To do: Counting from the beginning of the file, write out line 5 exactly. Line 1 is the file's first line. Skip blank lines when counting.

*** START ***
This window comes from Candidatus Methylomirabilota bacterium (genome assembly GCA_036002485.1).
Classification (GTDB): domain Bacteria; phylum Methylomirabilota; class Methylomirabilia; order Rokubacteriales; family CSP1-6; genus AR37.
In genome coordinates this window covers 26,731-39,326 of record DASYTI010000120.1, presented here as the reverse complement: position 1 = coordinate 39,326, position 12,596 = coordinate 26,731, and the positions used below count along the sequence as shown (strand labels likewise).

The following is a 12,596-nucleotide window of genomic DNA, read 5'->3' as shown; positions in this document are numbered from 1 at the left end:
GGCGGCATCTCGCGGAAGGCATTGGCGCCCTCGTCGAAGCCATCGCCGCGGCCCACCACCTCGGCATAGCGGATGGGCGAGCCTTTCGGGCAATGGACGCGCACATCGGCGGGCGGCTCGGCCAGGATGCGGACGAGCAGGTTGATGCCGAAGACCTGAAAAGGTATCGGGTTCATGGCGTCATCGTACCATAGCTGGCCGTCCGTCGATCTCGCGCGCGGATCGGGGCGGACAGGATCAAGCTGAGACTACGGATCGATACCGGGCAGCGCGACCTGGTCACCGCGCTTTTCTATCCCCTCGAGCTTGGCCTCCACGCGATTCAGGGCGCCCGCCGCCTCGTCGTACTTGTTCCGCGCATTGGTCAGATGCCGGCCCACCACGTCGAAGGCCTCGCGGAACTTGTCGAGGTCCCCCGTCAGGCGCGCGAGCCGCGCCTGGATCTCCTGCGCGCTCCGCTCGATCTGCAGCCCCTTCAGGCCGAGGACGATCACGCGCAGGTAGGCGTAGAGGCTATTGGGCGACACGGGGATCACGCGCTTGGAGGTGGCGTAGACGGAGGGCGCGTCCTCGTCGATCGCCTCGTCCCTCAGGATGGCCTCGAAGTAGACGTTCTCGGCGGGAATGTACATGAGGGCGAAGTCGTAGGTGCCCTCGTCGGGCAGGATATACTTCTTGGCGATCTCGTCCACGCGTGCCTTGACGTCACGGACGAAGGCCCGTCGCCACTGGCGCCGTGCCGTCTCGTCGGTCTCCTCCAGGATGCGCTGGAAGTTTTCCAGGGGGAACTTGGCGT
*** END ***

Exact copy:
GGCGGCATCTCGCGGAAGGCATTGGCGCCCTCGTCGAAGCCATCGCCGCGGCCCACCACCTCGGCATAGCGGATGGGCGAGCCTTTCGGGCAATGGACGCGCACATCGGCGGGCGGCTCGGCCAGGATGCGGACGAGCAGGTTGATGCCGAAGACCTGAAAAGGTATCGGGTTCATGGCGTCATCGTACCATAGCTGGCCGTCCGTCGATCTCGCGCGCGGATCGGGGCGGACAGGATCAAGCTGAGACTACGGATCGATACCGGGCAGCGCGACCTGGTCACCGCGCTTTTCTATCCCCTCGAGCTTGGCCTCCACGCGATTCAGGGCGCCCGCCGCCTCGTCGTACTTGTTCCGCGCATTGGTCAGATGCCGGCCCACCACGTCGAAGGCCTCGCGGAACTTGTCGAGGTCCCCCGTCAGGCGCGCGAGCCGCGCCTGGATCTCCTGCGCGCTCCGCTCGATCTGCAGCCCCTTCAGGCCGAGGACGATCACGCGCAGGTAGGCGTAGAGGCTATTGGGCGACACGGGGATCACGCGCTTGGAGGTGGCGTAGACGGAGGGCGCGTCCTCGTCGATCGCCTCGTCCCTCAGGATGGCCTCGAAGTAGACGTTCTCGGCGGGAATGTACATGAGGGCGAAGTCGTAGGTGCCCTCGTCGGGCAGGATATACTTCTTGGCGATCTCGTCCACGCGTGCCTTGACGTCACGGACGAAGGCCCGTCGCCACTGGCGCCGTGCCGTCTCGTCGGTCTCCTCCAGGATGCGCTGGAAGTTTTCCAGGGGGAACTTGGCGT